See also Comodo vs Letsencrypt.
(DFN is the "Deutsche Forschungsnetz" ("German research network"), and it gives out sub-CAs to the individual member institutions. Which apparently is an uncommon practice)
The DFN will change this praxis while migrating to a new root certificate from "Deutsche Telekom" until 2019, but the staff at my university has major headaches. It's far more easier to document, that the members of the university should only trust (e.g. enter their password on) sites with a certificate signed by a CA with the same name as the university.
size = number of certificates signed by it (not sure from what dataset)
To read and send mail, I ssh to my mail server and use mutt there. For the most part it works great, except when I receive links I need to visit longer than about 70 characters because then I have to copy the URL in parts rather than all at once due to the plus signs inserted by mutt to indicate that the line continues.
in your ~/.muttrc will get rid of the plus signs.
While I don't believe the author is mistaken that he successfully injected HTML into the email, the email snippet quoted in the article is properly escaped, because none is needed, because the email is not HTML:
Content-Type: text/plain; charset=UTF-8
[ snip ]
<pre>This order was placed by</pre>
Content-Type: multipart/alternative; boundary="(AlternativeBoundary)"
(These are so email clients that don't support HTML — or are configured to ignore — can fall back on something.)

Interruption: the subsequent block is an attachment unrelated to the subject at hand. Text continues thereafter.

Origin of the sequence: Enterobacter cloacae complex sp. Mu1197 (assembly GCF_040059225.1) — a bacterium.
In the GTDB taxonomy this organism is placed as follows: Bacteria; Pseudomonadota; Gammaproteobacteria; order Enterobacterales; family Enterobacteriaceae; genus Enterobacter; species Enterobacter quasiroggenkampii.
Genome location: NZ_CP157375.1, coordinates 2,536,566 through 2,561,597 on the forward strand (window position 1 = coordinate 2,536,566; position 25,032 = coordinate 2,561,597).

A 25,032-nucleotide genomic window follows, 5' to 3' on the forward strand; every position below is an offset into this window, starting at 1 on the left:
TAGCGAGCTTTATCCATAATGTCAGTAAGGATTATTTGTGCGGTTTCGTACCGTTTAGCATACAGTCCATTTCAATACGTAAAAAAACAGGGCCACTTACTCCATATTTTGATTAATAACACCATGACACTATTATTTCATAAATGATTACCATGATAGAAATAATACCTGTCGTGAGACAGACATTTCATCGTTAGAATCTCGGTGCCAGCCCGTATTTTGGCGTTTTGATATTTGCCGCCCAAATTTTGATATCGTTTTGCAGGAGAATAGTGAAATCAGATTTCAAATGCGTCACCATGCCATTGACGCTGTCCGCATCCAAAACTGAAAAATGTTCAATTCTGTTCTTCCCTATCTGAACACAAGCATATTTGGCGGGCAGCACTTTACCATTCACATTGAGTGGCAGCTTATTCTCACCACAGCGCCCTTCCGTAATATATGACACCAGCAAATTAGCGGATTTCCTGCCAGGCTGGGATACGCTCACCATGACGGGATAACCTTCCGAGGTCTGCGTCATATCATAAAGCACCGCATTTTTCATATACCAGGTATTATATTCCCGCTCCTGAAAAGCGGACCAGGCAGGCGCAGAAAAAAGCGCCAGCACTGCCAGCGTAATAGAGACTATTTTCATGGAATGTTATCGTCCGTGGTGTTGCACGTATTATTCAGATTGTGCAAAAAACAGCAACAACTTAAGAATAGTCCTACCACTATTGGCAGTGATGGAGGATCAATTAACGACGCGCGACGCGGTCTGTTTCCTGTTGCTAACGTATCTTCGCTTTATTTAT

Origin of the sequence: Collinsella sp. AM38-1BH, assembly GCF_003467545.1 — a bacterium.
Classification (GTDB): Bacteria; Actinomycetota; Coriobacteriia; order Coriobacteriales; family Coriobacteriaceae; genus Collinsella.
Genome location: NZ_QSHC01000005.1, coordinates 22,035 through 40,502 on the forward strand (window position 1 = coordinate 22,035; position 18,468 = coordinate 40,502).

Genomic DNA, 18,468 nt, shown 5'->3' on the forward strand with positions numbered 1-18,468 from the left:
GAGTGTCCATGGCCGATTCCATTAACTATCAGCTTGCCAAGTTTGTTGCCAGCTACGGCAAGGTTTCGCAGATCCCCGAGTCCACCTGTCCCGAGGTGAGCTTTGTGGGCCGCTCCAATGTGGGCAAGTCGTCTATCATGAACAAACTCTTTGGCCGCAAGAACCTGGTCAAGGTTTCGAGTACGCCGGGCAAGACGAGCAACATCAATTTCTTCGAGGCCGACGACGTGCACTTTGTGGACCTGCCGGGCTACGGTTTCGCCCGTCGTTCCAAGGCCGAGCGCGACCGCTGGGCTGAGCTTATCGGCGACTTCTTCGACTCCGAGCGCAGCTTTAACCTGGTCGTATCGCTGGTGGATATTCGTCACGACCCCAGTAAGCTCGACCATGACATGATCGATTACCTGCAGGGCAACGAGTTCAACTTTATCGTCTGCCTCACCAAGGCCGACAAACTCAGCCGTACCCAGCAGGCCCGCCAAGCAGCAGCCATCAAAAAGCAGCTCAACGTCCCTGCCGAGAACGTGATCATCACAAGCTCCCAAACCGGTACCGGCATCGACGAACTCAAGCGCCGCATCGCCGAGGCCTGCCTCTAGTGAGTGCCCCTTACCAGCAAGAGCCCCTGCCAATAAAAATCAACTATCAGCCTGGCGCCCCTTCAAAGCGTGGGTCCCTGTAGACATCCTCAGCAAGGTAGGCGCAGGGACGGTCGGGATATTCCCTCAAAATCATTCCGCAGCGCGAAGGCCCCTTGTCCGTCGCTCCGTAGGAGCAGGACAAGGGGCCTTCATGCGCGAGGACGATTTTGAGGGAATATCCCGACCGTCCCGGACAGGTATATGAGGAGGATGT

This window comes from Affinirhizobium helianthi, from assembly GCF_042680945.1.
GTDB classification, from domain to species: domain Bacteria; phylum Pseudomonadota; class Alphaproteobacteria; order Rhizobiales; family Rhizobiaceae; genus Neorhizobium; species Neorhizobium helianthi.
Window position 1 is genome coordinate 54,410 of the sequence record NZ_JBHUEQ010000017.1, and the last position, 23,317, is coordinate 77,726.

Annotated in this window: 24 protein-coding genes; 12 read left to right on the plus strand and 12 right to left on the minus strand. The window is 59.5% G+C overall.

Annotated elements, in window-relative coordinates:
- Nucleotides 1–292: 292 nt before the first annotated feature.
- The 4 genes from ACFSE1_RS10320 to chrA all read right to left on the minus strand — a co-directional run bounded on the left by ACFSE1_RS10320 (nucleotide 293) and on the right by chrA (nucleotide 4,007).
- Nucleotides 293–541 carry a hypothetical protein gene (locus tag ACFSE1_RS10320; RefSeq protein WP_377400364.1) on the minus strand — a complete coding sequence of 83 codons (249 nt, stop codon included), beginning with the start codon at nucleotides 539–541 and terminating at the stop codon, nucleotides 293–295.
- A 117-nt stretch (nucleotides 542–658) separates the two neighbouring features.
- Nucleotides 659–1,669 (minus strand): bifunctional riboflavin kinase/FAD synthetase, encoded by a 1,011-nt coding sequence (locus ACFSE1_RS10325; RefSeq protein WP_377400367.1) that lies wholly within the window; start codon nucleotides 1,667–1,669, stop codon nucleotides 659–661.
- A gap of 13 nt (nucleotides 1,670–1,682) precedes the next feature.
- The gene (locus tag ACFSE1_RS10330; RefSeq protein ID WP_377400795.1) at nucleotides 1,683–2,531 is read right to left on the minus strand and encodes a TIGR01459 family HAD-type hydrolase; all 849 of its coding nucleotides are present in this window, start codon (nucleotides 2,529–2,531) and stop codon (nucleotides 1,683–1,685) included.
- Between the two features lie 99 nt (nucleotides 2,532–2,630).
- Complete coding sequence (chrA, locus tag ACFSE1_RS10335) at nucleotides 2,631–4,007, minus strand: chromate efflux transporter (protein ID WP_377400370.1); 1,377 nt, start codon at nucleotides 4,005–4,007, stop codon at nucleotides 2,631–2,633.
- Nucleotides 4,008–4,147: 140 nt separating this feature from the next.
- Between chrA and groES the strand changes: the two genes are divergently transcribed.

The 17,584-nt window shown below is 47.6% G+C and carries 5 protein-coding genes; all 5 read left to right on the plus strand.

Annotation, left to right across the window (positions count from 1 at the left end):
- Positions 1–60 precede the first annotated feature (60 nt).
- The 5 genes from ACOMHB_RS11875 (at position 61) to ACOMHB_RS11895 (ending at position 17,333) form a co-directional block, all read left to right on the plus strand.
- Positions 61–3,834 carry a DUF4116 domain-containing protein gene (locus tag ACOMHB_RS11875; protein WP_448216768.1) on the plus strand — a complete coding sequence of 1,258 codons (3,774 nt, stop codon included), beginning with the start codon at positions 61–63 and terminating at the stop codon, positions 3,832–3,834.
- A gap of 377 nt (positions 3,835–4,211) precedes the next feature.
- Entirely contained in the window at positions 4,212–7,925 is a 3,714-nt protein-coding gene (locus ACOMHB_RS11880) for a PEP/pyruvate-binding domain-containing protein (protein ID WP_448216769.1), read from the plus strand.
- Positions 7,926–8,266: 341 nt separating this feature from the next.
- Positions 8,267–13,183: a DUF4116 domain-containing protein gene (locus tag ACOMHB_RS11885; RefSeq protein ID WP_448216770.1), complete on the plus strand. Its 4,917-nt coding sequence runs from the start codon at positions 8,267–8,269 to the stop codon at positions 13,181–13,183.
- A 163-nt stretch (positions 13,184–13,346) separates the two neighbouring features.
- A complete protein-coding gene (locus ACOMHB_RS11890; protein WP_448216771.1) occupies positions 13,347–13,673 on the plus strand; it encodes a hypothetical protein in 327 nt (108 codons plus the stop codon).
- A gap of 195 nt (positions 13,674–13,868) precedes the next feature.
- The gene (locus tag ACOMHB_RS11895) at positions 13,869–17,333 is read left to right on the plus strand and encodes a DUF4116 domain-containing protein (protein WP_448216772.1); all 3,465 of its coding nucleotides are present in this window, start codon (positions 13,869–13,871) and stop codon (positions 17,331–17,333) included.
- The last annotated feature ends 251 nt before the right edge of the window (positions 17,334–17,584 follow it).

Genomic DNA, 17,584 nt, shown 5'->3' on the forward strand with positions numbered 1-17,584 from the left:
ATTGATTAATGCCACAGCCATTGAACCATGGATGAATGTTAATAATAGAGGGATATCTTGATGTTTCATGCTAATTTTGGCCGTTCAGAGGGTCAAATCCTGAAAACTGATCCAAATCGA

Web is even easier, just run chrome without pinning enabled.
I'm almost desensitized to it at this point. Despite the fact that these problems are potentially Web-breaking.
And it could have been mitigated with anti-XSS 101: rejecting all form posts containing angle-brackets.
Unless you're intending for your user to post HTML, or math inequalities, or diff patches - there's no reason to allow angle brackets on a form post.
Blacklists are only acceptable if you do it in addition to contextual encoding wherever you emit user controlled data, and even then a much stronger protection would be to whitelist acceptable characters. Either way, contextual encoding whenever you emit user data is the only real protection. --And even then it's not a good fallback protection, a strong Content-Security-Policy should be your fallback protection.
> Unless you're intending for your user to post HTML, or math inequalities, or diff patches - there's no reason to allow angle brackets on a form post.
Form posts are not the only vector for XSS, any HTTP request can be potentially exploited to perform XSS (and any part of an HTTP request), doesn't matter if it's a Form, an AJAX request, an HTTP header value, or a GET parameter, they're all potential attack vectors.
In my experience, it doesn't even cover cases such as this one, but it certainly makes developers confident they don't need to apply contextual escaping.
And "rejecting all form POSTs containing angle brackets" is definitely not the XSS 101 prevention mechanism! Don't do that.
This  is what Comodo attempted to do a while back.